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The Top Ten

by locke

Created 07/05/12

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A top ten Criterion is very hard to come up with there are so many great films (thare are also personal favorites) to choose from. Having a great edition helps, but the eclipse is included even though they lack supplements. I could easily do another top ten of just the best editions, a top ten of the films that most deserve a bluray, a top ten of films that most deserve an upgrade. I do have to have seen the entirety of the discs in question. Overall I've seen 255 of the main line collection and about half of the eclipse.

  • This is the ultimate treatment of any classic film on dvd or bluray, in my opinion. And it is a film that highly deserves it, Kurasawa's finest work is one of the finest works of art in the cinematic firmament.

  • I'd never have thought this would wind up such a personal favorite. But I was quickly blown away by the set, and it is truly the extras that make this what it is, the outtakes are perhaps better than the feature film itself, and the additional "films" of Redding and Hendrix are absolutely fantastic. I'm not generally a fan of this subgenre of documentaries, so it is still surprising how much I love this set.

  • People are often surprised when I say this is my favorite Kubrick, it took many repeat viewings but the taut, bristling nature of this film just narrowly puts it ahead of Dr. Strangelove for me. This is a film that gets better every time I see it, and I'm so glad Criterion put together this great edition.

  • A decade ago I first heard about this film and began a quest to seek it out, after a few years of searching I finally found it at a legendary los angeles video rental house, it was a 'house copy' that had been taped off of an AMC screening a decade or two before that! The film was worth the effort, it's McCarey's finest work as a director and one of the thematically richest films to come out of 1930s Hollywood. Criterion finally releasing this was hugely exciting for me, and it was fantastic to view the film at an enormously improved quality.

  • The extras may be sparse, but the films are top notch. There Was a Father is my favorite film of Ozu's, emotionally devastating, I was stunned at how much I connected to the film, even though I always find powerful emotional connections in Ozu's storytelling. And to accompany it, The Only Son is one of his finest early works. I wish Criterion would hurry up and release more eclipse and main line releases, already!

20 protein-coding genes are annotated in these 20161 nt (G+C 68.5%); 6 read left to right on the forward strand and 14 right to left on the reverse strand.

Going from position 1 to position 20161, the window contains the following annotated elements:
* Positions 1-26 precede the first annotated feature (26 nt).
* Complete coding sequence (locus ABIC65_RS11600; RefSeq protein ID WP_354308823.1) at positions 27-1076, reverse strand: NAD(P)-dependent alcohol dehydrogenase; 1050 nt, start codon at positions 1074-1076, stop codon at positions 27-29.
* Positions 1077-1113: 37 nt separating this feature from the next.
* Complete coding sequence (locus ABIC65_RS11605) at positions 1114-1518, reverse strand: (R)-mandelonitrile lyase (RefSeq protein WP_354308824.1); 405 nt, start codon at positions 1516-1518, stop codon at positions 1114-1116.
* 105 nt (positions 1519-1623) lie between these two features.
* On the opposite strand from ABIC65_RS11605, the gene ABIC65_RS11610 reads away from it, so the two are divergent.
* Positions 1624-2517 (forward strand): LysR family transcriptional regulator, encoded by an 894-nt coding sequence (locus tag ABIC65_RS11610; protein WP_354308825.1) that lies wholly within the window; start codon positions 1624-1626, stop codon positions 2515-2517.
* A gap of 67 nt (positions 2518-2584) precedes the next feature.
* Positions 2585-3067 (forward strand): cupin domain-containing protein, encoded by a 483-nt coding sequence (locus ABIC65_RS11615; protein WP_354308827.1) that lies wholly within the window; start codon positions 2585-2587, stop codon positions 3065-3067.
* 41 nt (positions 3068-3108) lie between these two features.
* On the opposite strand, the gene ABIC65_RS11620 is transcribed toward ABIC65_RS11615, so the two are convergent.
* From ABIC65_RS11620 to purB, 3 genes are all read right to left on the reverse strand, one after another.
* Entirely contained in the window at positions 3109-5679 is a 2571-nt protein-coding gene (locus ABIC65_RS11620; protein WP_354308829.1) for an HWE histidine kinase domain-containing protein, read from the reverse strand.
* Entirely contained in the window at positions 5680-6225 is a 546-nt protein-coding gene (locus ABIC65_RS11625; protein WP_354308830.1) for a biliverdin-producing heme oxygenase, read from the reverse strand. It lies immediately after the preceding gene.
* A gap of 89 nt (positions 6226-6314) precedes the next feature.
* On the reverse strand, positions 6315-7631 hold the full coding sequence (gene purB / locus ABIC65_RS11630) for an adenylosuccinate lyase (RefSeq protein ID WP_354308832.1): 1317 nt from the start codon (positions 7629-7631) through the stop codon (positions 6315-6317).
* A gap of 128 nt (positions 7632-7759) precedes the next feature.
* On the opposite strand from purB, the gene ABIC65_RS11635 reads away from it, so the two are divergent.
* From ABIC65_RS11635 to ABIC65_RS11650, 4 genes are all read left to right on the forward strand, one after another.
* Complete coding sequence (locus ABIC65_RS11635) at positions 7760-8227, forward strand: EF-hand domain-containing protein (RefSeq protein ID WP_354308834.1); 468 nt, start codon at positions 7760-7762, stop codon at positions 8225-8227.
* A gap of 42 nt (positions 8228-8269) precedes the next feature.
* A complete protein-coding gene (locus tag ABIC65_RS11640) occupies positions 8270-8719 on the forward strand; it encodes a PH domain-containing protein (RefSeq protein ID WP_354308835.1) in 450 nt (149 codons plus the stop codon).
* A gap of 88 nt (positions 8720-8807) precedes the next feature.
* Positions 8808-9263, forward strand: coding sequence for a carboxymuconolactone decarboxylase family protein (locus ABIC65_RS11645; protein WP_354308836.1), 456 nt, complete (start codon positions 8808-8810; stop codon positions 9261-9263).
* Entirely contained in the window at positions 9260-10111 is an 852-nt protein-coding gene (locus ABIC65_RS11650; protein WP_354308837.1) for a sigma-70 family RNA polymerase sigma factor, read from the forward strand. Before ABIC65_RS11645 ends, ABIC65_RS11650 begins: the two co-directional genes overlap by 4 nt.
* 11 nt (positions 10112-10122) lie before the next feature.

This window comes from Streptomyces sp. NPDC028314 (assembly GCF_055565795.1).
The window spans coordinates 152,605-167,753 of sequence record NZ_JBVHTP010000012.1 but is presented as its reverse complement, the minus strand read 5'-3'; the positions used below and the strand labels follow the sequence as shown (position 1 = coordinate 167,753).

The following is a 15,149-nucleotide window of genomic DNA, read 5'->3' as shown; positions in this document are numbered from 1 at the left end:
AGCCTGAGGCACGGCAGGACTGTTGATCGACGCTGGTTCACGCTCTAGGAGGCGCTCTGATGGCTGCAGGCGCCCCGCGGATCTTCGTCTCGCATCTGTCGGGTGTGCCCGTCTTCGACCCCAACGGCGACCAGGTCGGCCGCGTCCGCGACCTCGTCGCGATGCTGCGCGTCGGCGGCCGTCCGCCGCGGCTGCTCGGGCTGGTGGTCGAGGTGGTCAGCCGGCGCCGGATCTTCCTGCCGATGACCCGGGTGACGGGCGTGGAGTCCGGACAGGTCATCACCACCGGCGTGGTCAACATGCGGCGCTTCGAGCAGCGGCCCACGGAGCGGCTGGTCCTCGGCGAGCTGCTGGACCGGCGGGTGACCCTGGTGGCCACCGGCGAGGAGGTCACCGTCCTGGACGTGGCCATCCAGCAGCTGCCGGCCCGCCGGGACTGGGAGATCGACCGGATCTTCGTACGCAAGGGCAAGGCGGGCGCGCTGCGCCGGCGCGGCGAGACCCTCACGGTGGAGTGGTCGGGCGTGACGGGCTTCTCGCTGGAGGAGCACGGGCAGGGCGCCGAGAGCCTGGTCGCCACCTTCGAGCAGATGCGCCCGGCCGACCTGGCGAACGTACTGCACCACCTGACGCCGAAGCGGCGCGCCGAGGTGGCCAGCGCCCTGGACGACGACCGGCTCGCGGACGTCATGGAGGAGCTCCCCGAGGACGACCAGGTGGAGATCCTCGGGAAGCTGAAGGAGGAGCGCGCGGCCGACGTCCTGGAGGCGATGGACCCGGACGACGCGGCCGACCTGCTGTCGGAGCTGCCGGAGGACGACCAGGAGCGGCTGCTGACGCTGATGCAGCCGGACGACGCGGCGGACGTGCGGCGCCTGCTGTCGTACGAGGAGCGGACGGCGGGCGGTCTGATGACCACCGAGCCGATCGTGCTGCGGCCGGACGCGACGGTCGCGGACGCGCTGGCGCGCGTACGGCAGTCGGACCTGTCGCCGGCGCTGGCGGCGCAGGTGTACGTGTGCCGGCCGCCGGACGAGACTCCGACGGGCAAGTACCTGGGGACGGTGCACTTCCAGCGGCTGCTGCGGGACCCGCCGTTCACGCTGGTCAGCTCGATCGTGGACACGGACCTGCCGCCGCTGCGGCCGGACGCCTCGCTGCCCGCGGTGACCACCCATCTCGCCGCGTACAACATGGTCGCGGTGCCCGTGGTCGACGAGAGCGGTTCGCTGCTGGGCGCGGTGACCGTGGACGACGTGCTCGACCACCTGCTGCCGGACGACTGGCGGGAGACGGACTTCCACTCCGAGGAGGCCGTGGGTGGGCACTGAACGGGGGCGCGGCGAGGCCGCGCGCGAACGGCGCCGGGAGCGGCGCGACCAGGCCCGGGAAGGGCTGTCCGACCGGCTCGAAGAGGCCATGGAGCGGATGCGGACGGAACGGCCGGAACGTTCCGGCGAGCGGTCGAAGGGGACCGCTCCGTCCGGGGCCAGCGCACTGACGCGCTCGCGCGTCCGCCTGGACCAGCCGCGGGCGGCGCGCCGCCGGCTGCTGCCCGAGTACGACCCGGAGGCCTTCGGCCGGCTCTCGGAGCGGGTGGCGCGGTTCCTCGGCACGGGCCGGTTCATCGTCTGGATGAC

• It is disturbing how relevant this film is from year to year, often in new ways. During the American invasions of Iraq & Afghanistan, the film had a new context, and now in the Arab Spring, Libya & Syria it has all sorts of new contexts that continue to keep it fresh and have me constantly reevaluating it upwards. An Incredible piece, though I was torn on including this film or Z, it was the full package of features that put this film on the list, What a thorough and brilliant way to present the film.

  • A staggering bluray, I feel like I'm projecting a pristine film print when I view it. I go back and forth on my favorite Bergman, but this one keeps rising to the top on repeat viewings; the religious arguments just resonate so much, more so with each passing year.

  • Brooks managed to take everything great and awful about television production and wrap it up in one of the best love-triangle stories of the modern age. The film never gets old and continues to get better, and the truth of that opening dash to deliver a tape for broadcast continues to delight me every single time.

  • The best eclipse set so far has four truly stunning films, incredible works of art that have been unjustly forgotten in the often limited western canonization of japanese cinema. Mr. Thank You remains my favorite, but there is not a sour note to be found in any of these four triumphs. Incredible. Give us another set immediately!

  • I've been clamouring for these kinescope treasures to not be forgotten for years. What a delight it was that Criterion brought a completely forgoteen part of television history back to circulation.

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